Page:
LITTLE ROCK — Offered the opportunity to score all the touchdowns in the two-man, indoor version of football, the younger brother jumped at the chance.
To reach the promised land, the all-time running back had to negotiate a narrow doorway to what was a back porch before there was a need for a third bedroom. At first, the older brother simply occupied the opening and smacked down the ball carrier, who was six years younger and many pounds lighter.
When the young one’s willingness began to wane, the defender offered to get on all fours, a move designed to encourage his bro to jump over and into the end zone-bedroom. I can’t remember how many times he almost made it before I rared up and caught him in flight.
Winning was equally important in the backyard, where 18 cans were sunk in the ground with tree roots and clothesline poles to negotiate and also when a pencil was used to whack a marble between baseball trading cards spread out on a rug imagined to be a diamond.
Brothers compete. That’s part of their DNA. The subject is front and center because the brothers Harbaugh are opposing head coaches in the Super Bowl. John is only 15 months older than Jim, a dynamic much different than the one familiar to me.
A 16-year-old can talk an eager-to-please 10-year-old into many things.
For example, years ago, the golf course at Burns Park in North Little Rock was only 18 holes and there was a ball-magnet pond early on the front nine. With a little encouragement, the pre-teen would take off his shoes and socks, wade into the muddy, thigh-high water, and move around, hoping to step on a golf ball that had descended to the squishy bottom. Big brother assured him there were no snakes, that whatever he thought was underfoot was only a stick. And, he believed because of the source.
At that age, he was already doing an Elvis imitation good enough to perform at the elementary school and was about to begin a baseball career that continued through high school in Missouri. Both gregarious and athletic, he was way ahead of his brother who still can’t do more than sway on the dance floor, had the throwing arm made for a Little League second baseman, and who ran through the umpire’s sign for "touch ‘em all," the only time he hit a home run.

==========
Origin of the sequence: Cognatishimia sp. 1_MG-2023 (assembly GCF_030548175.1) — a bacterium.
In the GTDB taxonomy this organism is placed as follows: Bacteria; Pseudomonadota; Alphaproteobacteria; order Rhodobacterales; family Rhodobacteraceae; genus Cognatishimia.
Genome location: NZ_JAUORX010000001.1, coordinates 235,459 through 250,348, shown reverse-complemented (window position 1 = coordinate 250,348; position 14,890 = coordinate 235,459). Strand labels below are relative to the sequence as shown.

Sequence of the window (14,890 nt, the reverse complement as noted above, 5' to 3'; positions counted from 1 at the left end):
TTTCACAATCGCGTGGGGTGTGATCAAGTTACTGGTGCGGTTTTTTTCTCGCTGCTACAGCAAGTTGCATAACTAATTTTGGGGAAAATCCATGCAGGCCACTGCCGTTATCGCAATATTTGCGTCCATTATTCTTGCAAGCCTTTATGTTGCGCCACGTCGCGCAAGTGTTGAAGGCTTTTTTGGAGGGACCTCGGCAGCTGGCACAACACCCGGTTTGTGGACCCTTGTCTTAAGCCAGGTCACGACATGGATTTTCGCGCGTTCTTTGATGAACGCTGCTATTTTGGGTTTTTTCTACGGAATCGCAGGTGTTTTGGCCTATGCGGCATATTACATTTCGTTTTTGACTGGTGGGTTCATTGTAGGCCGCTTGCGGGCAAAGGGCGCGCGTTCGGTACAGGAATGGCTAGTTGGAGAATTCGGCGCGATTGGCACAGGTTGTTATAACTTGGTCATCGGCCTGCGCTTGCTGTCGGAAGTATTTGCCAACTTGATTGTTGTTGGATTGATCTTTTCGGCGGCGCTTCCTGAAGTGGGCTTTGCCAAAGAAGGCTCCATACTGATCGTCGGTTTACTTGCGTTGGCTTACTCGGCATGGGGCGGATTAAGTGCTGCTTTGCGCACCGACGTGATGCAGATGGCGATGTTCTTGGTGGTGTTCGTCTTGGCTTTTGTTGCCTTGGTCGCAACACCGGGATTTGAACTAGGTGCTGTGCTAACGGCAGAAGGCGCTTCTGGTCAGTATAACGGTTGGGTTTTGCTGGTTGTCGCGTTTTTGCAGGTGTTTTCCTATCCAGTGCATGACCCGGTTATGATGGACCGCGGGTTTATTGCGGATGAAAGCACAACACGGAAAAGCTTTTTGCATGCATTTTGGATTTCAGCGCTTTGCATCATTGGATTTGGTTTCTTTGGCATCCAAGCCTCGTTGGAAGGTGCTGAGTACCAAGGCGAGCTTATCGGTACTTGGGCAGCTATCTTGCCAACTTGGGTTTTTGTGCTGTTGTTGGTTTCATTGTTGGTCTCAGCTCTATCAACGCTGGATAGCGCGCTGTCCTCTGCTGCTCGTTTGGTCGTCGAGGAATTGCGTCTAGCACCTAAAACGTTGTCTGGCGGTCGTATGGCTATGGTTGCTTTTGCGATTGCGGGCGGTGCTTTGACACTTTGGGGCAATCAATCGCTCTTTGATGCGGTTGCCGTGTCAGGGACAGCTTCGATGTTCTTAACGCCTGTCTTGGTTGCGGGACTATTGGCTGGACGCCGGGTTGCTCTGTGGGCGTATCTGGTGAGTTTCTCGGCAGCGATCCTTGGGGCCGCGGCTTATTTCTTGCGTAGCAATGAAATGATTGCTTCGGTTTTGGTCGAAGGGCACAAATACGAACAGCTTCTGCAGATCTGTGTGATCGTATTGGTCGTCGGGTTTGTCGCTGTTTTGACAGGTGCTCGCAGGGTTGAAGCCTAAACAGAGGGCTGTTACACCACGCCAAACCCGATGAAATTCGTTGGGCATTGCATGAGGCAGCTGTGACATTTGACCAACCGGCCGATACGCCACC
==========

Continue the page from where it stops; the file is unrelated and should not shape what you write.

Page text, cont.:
I don’t think I ever said I was envious of the Presley thing and his ability to track down a long fly ball in the gap. Hopefully, he picked up on the unspoken.
Knowing that one of our reporters has some brothers, I asked about competition in the Moritz house.
A sack of groceries was all that was needed to provoke a knock-down, drag-out in the kitchen between two of the siblings. The winner was the first to stick his finger through the paper that protected the creamy peanut butter, a grand accomplishment punctuated by a yell of "Tops!"
Being the first to open a bag of pretzels was also worth fighting over, I was told.
These days, the only competition between King brothers is on the golf course and it’s not often enough. The younger one doesn’t play much, but he remembers the three or so triumphs in 30 years, even claims to have a scorecard as proof. On one trip to Arkansas, we played so many holes that his back hurt to the point that he moved up his return flight.
E-mails sub for the lack of face to face. We agree that I am fortunate to get paid for what I do and that he is unfortunate because of some company decisions.
A week from Sunday, the Harbaughs will go at in America’s most-watching sporting event. After they compete, they will still care. That’s what brothers do.
Harry King is sports columnist for Stephens Media’s Arkansas News Bureau. His e-mail address is email@example.com.